It follows the publication of salaries showing big discrepancies
Top female personalities at the BBC, including Irish journalist Orla Guerin, have written an open letter to its Director-General Tony Hall, calling on him to act immediately to tackle the gender pay divide.
High-profile names at the British broadcaster - including Clare Balding, Victoria Derbyshire and Angela Rippon - are among more than 40 women urging him to "correct this disparity" over gender pay, which they say has been known to exist within the corporation "for years".
The One Show host Alex Jones, Antiques Roadshow's Fiona Bruce and Newsnight presenter Emily Maitlis are also supporting calls to sort out pay inequality "now", rather than by Lord Hall's self-imposed 2020 timescale.
The letter follows the release of documents setting out pay for staff earning more than stg£150,000 (€167,122), which showed a sizeable gap in the earnings of the corporation's well-known male and female presenters and actors.
Radio 2 presenter Chris Evans topped the list on more than stg£2m (€2.2m), while the highest earning woman was Strictly's Claudia Winkleman on between stg£450,000-£499,999 (€501,368-€557,091).
The letter states female personalities are "prepared to meet" Mr Hall "so that future generations of women do not face this kind of discrimination".
It reads: "The pay details released in the annual report showed what many of us have suspected for many years... that women at the BBC are being paid less than men for the same work.
"Compared to many women and men, we are very well compensated and fortunate.
"However, this is an age of equality and the BBC is an organisation that prides itself on its values.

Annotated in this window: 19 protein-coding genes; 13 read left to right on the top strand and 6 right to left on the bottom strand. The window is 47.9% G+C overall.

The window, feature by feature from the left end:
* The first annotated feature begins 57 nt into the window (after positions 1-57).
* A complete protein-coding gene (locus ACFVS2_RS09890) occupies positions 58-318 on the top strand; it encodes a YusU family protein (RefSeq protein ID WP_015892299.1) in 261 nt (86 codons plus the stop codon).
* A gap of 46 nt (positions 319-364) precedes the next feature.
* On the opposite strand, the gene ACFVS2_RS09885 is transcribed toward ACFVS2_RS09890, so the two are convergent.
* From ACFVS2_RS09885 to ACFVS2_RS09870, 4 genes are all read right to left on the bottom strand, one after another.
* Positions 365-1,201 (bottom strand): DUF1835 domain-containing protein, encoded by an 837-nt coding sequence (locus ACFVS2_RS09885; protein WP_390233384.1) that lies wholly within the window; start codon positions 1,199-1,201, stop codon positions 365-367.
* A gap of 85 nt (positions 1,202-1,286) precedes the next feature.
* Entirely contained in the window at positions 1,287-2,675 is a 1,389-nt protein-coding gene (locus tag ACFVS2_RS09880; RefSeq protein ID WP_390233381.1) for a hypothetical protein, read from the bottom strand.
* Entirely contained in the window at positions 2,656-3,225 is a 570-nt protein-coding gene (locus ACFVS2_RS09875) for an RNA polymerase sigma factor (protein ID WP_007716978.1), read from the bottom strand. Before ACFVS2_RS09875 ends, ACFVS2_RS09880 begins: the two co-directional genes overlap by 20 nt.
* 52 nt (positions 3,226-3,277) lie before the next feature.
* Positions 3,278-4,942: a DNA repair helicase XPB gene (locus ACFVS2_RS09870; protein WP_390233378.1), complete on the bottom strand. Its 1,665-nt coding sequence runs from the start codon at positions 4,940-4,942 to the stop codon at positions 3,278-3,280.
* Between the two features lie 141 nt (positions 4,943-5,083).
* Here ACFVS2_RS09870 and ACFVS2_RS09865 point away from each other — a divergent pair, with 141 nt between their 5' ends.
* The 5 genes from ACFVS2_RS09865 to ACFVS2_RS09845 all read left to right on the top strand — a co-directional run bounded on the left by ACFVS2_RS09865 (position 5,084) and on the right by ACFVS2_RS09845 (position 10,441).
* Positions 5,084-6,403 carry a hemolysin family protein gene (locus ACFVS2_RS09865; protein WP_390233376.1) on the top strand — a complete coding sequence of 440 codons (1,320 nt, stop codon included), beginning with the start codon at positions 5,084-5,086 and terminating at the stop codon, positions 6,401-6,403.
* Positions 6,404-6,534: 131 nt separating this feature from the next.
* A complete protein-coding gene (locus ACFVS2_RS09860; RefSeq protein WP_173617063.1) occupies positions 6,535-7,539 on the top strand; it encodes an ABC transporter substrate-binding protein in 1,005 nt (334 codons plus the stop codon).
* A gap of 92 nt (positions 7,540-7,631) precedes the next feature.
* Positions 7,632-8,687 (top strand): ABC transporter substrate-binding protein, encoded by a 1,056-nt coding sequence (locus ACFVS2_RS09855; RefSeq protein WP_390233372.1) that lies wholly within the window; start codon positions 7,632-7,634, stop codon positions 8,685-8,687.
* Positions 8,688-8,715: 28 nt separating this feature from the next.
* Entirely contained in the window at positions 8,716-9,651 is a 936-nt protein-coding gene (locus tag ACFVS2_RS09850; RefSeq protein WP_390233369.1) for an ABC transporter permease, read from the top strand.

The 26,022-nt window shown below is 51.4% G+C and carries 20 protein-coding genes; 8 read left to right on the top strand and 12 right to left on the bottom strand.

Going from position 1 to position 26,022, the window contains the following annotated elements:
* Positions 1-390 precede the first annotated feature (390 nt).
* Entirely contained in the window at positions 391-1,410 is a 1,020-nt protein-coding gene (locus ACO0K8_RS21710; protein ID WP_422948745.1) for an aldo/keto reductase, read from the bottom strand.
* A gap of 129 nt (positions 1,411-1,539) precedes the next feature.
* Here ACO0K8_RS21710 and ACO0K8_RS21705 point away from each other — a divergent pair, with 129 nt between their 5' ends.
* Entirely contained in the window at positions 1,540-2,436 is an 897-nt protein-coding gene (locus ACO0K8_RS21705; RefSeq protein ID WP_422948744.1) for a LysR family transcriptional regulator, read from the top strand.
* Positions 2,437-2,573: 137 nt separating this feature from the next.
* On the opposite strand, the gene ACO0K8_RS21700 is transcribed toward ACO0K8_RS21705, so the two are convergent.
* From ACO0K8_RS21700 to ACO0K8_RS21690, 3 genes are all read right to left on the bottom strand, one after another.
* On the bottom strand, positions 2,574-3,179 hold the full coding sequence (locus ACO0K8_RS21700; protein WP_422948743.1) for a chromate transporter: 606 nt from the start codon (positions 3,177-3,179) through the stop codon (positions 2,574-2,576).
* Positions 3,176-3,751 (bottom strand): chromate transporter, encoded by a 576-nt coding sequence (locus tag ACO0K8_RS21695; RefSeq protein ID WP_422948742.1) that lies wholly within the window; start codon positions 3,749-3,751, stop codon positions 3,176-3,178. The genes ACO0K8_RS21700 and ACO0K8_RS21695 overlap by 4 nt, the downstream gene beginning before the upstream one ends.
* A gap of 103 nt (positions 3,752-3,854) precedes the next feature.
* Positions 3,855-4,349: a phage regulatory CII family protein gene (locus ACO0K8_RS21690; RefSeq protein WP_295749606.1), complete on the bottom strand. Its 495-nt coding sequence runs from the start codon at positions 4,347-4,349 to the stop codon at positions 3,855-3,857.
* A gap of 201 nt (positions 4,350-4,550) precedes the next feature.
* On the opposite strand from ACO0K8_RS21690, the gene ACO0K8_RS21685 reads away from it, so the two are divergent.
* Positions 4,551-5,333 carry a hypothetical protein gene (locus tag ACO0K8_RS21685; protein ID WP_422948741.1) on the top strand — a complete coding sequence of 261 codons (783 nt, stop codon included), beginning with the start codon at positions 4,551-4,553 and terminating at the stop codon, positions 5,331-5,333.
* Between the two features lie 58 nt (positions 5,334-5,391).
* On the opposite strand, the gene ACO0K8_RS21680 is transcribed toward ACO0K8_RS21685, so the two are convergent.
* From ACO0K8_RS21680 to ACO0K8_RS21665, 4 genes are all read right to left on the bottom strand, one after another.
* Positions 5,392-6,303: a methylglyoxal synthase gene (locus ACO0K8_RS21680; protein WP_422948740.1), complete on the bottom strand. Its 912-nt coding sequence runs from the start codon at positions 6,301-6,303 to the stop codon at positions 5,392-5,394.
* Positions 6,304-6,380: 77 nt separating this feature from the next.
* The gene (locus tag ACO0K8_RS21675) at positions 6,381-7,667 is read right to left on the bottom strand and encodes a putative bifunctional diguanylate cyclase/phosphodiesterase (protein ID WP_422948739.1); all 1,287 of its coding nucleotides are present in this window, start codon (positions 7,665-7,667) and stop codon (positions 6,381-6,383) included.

"You have said that you will 'sort' the gender pay gap by 2020, but the BBC has known about the pay disparity for years.
"We all want to go on the record to call upon you to act now."
The letter adds: "Beyond the list, there are so many other areas including production, engineering and support services, and global, regional and local media where a pay gap has languished for too long.
"This is an opportunity for those of us with strong and loud voices to use them on behalf of all, and for an organisation that had to be pushed into transparency to do the right thing."
In response, a BBC spokesperson says: "We have made significant changes over the last three years but need to do more. Tony Hall has pledged the BBC will go further faster.
"Across the BBC, the average pay of men is 10% higher than women. The national average is 18%.
"We are committing to closing it by 2020 - something no other organisation has committed to doing.
"The BBC's workforce has been hired over generations and this is complex and cannot be done overnight.
"We are, however, confident that when these figures are published again next year they will show significant progress towards that goal.
"Tony Hall meets staff all the time and will of course meet individuals to hear their thoughts as we work to accelerate change."
The full list of signatories is: